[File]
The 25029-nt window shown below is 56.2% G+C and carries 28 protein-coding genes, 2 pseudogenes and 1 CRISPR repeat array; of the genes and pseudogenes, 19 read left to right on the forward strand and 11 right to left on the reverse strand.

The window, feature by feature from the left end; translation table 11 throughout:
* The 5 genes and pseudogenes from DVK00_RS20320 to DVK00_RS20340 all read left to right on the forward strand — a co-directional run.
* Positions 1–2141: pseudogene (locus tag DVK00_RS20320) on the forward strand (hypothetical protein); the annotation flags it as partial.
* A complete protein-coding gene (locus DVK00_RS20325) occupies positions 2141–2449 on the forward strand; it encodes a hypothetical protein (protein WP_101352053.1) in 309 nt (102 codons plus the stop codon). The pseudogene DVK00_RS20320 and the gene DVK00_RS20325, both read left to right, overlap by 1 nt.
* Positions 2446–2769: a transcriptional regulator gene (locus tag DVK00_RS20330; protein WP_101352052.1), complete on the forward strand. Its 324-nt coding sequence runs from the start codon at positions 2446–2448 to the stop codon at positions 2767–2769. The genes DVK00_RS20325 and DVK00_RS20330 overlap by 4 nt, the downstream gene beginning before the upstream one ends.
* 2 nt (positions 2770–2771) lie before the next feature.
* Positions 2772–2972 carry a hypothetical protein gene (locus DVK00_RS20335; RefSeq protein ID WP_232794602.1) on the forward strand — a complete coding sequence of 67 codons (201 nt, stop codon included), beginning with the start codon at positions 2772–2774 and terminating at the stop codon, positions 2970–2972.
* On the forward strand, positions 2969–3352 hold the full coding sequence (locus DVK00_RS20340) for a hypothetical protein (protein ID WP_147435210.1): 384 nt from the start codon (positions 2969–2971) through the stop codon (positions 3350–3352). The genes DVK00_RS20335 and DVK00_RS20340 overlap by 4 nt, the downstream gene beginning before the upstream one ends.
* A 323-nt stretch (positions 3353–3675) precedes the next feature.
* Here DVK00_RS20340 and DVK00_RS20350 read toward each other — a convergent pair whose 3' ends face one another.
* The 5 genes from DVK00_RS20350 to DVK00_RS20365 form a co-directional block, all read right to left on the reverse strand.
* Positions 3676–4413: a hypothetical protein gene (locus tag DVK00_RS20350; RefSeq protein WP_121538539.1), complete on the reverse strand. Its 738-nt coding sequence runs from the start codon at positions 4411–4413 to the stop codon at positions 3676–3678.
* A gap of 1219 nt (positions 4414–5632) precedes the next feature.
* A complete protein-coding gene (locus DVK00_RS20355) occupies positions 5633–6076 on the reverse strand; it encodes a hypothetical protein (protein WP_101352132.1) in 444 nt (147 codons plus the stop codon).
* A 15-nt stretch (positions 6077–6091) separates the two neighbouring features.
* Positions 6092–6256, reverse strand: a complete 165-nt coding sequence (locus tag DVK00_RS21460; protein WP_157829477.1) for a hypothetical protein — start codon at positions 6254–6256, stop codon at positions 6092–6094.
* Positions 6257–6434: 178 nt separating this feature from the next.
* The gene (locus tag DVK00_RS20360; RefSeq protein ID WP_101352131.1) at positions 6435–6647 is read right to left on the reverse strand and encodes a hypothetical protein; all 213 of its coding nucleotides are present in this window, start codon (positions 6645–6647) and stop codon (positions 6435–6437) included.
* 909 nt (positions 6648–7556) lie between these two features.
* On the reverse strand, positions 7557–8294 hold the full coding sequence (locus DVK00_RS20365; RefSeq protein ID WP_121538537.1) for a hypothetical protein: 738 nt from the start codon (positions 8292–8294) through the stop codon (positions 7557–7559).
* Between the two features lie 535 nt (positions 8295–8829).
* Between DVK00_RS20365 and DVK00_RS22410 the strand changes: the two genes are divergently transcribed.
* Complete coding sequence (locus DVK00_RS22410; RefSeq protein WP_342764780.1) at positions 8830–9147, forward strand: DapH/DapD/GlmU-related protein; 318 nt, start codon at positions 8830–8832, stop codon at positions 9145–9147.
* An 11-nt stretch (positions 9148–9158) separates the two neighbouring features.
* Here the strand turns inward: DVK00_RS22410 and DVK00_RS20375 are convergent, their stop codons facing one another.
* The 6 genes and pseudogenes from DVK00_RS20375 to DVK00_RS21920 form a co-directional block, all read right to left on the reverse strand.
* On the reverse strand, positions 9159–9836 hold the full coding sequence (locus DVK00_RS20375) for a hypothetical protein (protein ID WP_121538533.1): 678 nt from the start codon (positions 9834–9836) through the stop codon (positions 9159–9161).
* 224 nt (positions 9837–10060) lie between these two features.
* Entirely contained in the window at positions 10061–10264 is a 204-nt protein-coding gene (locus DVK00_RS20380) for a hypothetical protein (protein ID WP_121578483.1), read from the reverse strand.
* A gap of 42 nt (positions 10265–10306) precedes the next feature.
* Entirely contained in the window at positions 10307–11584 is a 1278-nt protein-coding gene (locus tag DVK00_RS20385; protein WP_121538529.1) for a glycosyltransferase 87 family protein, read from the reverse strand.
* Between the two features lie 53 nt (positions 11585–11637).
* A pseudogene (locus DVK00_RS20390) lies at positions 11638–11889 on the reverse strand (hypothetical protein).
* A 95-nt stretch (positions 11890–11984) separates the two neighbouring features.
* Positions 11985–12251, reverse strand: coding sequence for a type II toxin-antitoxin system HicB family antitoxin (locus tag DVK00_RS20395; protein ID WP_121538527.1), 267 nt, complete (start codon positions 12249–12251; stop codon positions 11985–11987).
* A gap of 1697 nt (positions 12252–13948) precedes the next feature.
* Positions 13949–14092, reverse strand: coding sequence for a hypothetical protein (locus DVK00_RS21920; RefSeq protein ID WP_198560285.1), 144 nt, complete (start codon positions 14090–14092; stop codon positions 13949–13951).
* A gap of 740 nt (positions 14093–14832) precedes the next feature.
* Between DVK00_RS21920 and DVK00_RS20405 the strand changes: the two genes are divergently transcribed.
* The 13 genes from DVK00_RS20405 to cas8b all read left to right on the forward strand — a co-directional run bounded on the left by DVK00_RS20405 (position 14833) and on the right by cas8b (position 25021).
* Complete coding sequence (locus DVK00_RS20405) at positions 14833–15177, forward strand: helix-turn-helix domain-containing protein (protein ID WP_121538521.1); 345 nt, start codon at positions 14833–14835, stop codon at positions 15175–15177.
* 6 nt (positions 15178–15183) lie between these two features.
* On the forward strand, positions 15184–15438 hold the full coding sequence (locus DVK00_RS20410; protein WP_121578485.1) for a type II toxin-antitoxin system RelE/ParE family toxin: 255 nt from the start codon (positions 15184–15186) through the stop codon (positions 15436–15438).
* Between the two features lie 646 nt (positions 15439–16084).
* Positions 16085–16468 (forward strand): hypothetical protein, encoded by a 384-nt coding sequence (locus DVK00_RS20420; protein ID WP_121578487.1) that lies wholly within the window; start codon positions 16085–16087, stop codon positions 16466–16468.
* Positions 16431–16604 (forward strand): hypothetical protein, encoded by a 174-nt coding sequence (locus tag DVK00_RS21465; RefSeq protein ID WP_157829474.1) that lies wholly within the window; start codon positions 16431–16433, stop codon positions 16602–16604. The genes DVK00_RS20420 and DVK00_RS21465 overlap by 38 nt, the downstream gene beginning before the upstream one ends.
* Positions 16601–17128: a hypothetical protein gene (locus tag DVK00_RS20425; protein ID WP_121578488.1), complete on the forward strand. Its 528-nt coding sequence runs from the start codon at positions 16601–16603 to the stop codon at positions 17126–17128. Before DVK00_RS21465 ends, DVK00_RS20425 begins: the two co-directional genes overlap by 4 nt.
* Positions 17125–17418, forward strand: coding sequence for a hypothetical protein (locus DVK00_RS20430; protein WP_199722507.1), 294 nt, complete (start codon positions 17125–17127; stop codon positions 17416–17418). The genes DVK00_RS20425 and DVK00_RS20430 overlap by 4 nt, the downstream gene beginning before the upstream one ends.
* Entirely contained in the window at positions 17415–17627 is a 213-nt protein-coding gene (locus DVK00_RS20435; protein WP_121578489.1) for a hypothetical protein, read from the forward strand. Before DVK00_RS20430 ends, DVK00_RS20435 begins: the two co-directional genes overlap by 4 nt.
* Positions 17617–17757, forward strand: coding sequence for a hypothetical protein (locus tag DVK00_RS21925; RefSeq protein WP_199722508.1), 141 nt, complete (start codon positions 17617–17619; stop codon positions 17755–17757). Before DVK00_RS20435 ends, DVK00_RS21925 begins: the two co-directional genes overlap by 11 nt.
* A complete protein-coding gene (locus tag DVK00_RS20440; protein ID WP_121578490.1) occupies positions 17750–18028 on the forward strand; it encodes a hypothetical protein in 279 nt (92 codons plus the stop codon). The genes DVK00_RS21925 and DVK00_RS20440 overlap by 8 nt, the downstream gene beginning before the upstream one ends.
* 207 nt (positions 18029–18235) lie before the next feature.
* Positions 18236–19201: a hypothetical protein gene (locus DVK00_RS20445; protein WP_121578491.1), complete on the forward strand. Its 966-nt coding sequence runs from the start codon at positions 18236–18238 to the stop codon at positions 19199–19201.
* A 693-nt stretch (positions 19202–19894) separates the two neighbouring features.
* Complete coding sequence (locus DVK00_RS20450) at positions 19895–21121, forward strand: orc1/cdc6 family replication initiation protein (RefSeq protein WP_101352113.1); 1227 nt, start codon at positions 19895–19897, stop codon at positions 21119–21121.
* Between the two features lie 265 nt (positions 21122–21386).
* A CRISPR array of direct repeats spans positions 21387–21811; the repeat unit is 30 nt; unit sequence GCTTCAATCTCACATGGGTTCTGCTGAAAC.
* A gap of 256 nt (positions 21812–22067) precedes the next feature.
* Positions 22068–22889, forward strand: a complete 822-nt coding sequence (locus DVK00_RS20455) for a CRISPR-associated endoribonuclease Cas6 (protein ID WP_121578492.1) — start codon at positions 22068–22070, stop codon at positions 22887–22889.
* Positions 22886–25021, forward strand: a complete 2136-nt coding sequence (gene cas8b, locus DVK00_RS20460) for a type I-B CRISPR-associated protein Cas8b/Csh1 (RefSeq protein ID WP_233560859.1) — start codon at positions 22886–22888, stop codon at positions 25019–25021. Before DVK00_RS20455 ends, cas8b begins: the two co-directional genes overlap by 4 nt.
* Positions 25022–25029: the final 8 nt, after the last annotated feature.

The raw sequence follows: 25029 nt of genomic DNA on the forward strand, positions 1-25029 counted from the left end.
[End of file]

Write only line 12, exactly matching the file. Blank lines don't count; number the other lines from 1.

* The 5 genes from DVK00_RS20350 to DVK00_RS20365 form a co-directional block, all read right to left on the reverse strand.